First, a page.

The Resilience Budget continues to build on the lifelong learning culture that has been put forth through initiatives by SkillsFuture Singapore and Workforce Singapore. But beyond lifting the abilities of individuals in the workforce, reskilling and upskilling talent will go a long way to help companies too.
Historically, when the economy recovers, there begins a battle for talent. For companies that have used the downtime to embark on digital transformation, retrain and reskill workers, and keep them culturally connected to the organisation's values, they will find themselves in a good place to retain their talent.
Importantly, individuals, particularly the self-employed, gig workers, freelancers, are encouraged to take learning into their own hands. In addition to the SkillsFuture Credit enhancements announced in Budget 2020, higher training allowances is announced in the Resilience Budget, increased from S$7.50 to S$10 per hour. This helps to continually nurture a talent pool with improved employability, which companies can tap when the situation stabilises.
With the Covid-19 pandemic expected to continue for months to come, this may be the time for businesses and individuals to advance their capabilities, so they can be ready to seize opportunities and thrive when recovery hits.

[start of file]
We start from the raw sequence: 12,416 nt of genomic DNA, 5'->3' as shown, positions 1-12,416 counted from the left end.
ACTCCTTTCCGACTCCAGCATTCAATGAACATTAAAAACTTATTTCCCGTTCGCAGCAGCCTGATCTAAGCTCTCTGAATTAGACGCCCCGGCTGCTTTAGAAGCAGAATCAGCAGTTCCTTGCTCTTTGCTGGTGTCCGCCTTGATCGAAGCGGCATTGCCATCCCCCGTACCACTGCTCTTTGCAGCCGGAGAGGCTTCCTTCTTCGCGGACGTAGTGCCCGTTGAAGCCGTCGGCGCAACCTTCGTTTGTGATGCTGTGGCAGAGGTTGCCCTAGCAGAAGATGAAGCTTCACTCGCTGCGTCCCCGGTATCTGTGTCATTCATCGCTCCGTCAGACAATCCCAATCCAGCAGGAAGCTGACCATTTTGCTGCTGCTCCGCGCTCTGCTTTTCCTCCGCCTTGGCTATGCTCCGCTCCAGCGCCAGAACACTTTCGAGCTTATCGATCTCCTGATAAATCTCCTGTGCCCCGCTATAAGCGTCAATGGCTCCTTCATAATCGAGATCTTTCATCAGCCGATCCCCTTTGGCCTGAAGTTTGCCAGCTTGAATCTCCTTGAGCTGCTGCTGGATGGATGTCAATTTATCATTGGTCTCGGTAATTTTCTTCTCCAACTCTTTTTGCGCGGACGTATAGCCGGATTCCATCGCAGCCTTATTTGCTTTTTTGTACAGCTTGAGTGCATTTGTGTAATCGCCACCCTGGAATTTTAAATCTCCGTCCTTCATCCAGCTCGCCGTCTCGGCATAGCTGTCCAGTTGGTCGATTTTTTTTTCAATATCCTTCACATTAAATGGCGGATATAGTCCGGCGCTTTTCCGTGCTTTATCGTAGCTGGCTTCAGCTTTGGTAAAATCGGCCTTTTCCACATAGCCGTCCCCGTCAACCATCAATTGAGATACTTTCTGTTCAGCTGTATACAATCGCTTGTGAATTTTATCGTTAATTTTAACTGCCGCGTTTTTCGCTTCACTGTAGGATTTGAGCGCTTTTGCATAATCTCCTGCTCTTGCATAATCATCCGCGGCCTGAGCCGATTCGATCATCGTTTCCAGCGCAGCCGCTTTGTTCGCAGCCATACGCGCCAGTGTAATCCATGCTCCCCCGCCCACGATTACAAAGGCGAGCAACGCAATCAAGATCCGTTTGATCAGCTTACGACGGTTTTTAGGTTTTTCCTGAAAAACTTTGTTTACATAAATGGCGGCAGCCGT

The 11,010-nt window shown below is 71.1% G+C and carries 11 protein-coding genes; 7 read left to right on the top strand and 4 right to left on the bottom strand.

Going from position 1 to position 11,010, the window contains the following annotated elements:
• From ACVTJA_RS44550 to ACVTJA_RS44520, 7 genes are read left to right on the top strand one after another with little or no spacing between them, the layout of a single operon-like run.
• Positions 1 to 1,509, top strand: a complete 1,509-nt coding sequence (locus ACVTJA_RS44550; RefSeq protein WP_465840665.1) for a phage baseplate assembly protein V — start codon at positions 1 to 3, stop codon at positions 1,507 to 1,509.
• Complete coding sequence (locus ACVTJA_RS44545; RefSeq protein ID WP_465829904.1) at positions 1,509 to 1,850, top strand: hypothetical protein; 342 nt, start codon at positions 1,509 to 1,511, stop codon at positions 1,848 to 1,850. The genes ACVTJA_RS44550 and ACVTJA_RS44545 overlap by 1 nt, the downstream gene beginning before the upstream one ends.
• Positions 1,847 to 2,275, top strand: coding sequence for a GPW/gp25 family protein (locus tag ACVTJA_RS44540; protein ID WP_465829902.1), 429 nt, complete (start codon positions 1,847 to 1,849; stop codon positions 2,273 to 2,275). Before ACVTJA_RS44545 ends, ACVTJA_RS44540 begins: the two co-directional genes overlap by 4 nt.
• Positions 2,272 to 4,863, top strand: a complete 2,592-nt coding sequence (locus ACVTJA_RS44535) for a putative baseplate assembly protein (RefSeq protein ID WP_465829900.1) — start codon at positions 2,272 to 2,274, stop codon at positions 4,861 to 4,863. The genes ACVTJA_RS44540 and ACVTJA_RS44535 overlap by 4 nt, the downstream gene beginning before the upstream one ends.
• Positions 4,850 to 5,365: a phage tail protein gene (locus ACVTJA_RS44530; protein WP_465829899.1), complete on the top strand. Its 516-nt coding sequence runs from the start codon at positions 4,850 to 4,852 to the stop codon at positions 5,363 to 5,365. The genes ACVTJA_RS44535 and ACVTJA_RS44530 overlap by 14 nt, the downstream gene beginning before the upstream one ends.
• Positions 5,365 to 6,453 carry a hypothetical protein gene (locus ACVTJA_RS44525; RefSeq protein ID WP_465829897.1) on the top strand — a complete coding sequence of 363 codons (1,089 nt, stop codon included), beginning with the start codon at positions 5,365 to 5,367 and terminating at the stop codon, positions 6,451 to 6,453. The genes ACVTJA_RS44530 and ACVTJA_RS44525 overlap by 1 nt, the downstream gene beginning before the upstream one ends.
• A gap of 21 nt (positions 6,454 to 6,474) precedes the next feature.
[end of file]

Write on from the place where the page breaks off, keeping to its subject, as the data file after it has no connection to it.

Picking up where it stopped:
It's not over until it's over
As Covid-19 hits the world amid the perfect storm of geopolitical and economic uncertainties and trade challenges, it would seem that a deep adverse impact on Singapore's economy is inevitable. But with the Resilience Budget, where the stops are pulled to help businesses and people address their immediate concerns while steering them to continue onwards along the longer-term transformation journey, we may well hear a different, and perhaps unprecedented, upbeat tune.
- Tan Ching Khee is Partner, Tax Services at Ernst & Young Solutions LLP, and Samir Bedi, EY Asean Workforce Advisory Leader. The views are the writers' and do not necessarily reflect the views of the global EY organisation or its member firms.